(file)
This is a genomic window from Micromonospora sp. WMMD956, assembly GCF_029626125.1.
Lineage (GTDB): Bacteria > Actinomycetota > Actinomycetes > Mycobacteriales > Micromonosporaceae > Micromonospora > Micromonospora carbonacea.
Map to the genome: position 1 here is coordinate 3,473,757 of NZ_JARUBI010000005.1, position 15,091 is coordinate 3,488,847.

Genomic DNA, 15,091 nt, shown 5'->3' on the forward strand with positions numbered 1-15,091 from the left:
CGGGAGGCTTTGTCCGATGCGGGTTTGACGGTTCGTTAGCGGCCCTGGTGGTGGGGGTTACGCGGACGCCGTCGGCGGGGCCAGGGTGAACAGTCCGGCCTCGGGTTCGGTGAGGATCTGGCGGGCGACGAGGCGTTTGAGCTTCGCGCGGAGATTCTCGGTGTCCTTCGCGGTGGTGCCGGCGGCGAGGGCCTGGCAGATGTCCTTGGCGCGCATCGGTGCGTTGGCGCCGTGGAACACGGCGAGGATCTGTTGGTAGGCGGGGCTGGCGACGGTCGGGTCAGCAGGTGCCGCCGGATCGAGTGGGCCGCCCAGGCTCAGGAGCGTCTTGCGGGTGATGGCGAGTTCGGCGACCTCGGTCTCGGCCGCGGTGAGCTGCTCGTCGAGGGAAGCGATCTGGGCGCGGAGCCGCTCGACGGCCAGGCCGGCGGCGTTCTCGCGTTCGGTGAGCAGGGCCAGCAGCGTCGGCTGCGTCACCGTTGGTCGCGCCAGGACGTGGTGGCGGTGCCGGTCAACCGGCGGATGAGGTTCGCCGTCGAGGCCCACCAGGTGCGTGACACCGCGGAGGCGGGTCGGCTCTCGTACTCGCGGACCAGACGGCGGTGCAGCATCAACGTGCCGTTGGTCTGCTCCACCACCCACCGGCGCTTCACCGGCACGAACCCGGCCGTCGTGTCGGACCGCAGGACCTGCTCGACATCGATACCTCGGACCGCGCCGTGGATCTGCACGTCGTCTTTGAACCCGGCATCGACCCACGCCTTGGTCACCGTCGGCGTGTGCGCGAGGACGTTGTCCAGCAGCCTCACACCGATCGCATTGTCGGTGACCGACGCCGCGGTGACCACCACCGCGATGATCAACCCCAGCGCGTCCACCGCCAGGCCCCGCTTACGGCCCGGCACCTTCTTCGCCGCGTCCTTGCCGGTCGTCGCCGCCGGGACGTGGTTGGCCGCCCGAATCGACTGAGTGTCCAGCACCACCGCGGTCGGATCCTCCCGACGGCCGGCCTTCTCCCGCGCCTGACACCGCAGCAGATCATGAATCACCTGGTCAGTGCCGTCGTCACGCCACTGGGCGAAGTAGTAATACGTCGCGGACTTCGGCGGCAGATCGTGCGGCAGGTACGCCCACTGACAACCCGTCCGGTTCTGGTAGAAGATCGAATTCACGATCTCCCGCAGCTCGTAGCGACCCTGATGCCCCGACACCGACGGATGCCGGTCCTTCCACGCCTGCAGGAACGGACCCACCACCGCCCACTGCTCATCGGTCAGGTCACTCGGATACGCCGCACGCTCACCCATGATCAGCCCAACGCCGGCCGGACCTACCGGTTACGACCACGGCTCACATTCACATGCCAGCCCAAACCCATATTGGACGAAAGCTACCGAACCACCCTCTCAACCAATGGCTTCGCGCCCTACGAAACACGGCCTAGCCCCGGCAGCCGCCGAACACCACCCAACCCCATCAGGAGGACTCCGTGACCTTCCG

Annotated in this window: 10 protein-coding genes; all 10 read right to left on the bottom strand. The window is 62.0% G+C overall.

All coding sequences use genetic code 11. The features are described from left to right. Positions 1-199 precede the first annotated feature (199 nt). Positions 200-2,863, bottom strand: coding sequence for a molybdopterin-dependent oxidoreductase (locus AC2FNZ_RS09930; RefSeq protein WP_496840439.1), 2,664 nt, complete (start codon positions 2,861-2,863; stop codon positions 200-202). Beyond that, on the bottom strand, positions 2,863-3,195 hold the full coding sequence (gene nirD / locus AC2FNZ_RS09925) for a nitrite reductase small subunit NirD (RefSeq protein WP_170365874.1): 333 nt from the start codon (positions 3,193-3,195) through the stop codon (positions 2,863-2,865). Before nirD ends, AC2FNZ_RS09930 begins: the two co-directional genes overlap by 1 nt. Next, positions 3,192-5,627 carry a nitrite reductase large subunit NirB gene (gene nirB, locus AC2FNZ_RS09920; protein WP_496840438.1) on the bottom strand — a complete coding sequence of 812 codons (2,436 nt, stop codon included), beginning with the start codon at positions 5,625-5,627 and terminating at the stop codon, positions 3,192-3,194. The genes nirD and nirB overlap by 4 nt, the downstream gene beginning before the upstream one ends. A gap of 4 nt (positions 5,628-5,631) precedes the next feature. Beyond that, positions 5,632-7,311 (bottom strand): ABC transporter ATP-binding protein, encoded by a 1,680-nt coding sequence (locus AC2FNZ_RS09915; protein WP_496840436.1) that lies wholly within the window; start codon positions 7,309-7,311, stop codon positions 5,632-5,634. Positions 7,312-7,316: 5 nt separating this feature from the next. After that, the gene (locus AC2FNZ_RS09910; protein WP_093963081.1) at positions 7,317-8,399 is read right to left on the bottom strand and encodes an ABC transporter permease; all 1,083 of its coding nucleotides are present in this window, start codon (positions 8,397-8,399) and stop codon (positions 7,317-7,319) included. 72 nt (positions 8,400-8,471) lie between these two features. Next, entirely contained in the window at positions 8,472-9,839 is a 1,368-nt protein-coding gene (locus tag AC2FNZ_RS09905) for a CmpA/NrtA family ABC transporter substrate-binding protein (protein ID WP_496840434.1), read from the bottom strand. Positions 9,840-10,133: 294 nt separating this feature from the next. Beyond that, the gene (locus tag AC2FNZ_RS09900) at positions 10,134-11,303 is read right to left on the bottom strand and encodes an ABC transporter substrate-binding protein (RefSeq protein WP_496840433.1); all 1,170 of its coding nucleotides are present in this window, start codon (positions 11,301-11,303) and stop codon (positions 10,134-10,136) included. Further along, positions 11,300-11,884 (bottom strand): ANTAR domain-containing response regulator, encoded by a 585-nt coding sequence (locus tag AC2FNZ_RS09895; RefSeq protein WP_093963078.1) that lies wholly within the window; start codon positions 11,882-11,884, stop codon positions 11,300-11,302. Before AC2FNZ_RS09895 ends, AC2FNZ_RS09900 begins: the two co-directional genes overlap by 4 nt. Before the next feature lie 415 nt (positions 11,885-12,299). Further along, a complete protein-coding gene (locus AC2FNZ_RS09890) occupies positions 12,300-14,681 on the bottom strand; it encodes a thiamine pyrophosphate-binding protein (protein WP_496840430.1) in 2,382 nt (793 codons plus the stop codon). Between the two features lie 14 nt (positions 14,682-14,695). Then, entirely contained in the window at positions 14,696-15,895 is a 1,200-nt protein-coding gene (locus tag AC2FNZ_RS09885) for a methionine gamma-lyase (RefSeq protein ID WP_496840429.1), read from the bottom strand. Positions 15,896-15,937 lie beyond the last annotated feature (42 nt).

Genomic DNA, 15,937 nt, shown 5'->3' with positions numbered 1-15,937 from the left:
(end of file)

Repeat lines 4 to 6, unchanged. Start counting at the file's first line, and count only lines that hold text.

Genomic DNA, 15,091 nt, shown 5'->3' on the forward strand with positions numbered 1-15,091 from the left:
CGGGAGGCTTTGTCCGATGCGGGTTTGACGGTTCGTTAGCGGCCCTGGTGGTGGGGGTTACGCGGACGCCGTCGGCGGGGCCAGGGTGAACAGTCCGGCCTCGGGTTCGGTGAGGATCTGGCGGGCGACGAGGCGTTTGAGCTTCGCGCGGAGATTCTCGGTGTCCTTCGCGGTGGTGCCGGCGGCGAGGGCCTGGCAGATGTCCTTGGCGCGCATCGGTGCGTTGGCGCCGTGGAACACGGCGAGGATCTGTTGGTAGGCGGGGCTGGCGACGGTCGGGTCAGCAGGTGCCGCCGGATCGAGTGGGCCGCCCAGGCTCAGGAGCGTCTTGCGGGTGATGGCGAGTTCGGCGACCTCGGTCTCGGCCGCGGTGAGCTGCTCGTCGAGGGAAGCGATCTGGGCGCGGAGCCGCTCGACGGCCAGGCCGGCGGCGTTCTCGCGTTCGGTGAGCAGGGCCAGCAGCGTCGGCTGCGTCACCGTTGGTCGCGCCAGGACGTGGTGGCGGTGCCGGTCAACCGGCGGATGAGGTTCGCCGTCGAGGCCCACCAGGTGCGTGACACCGCGGAGGCGGGTCGGCTCTCGTACTCGCGGACCAGACGGCGGTGCAGCATCAACGTGCCGTTGGTCTGCTCCACCACCCACCGGCGCTTCACCGGCACGAACCCGGCCGTCGTGTCGGACCGCAGGACCTGCTCGACATCGATACCTCGGACCGCGCCGTGGATCTGCACGTCGTCTTTGAACCCGGCATCGACCCACGCCTTGGTCACCGTCGGCGTGTGCGCGAGGACGTTGTCCAGCAGCCTCACACCGATCGCATTGTCGGTGACCGACGCCGCGGTGACCACCACCGCGATGATCAACCCCAGCGCGTCCACCGCCAGGCCCCGCTTACGGCCCGGCACCTTCTTCGCCGCGTCCTTGCCGGTCGTCGCCGCCGGGACGTGGTTGGCCGCCCGAATCGACTGAGTGTCCAGCACCACCGCGGTCGGATCCTCCCGACGGCCGGCCTTCTCCCGCGCCTGACACCGCAGCAGATCATGAATCACCTGGTCAGTGCCGTCGTCACGCCACTGGGCGAAGTAGTAATACGTCGCGGACTTCGGCGGCAGATCGTGCGGCAGGTACGCCCACTGACAACCCGTCCGGTTCTGGTAGAAGATCGAATTCACGATCTCCCGCAGCTCGTAGCGACCCTGATGCCCCGACACCGACGGATGCCGGTCCTTCCACGCCTGCAGGAACGGACCCACCACCGCCCACTGCTCATCGGTCAGGTCACTCGGATACGCCGCACGCTCACCCATGATCAGCCCAACGCCGGCCGGACCTACCGGTTACGACCACGGCTCACATTCACATGCCAGCCCAAACCCATATTGGACGAAAGCTACCGAACCACCCTCTCAACCAATGGCTTCGCGCCCTACGAAACACGGCCTAGCCCCGGCAGCCGCCGAACACCACCCAACCCCATCAGGAGGACTCCGTGACCTTCCG

Annotated in this window: 10 protein-coding genes; all 10 read right to left on the bottom strand. The window is 62.0% G+C overall.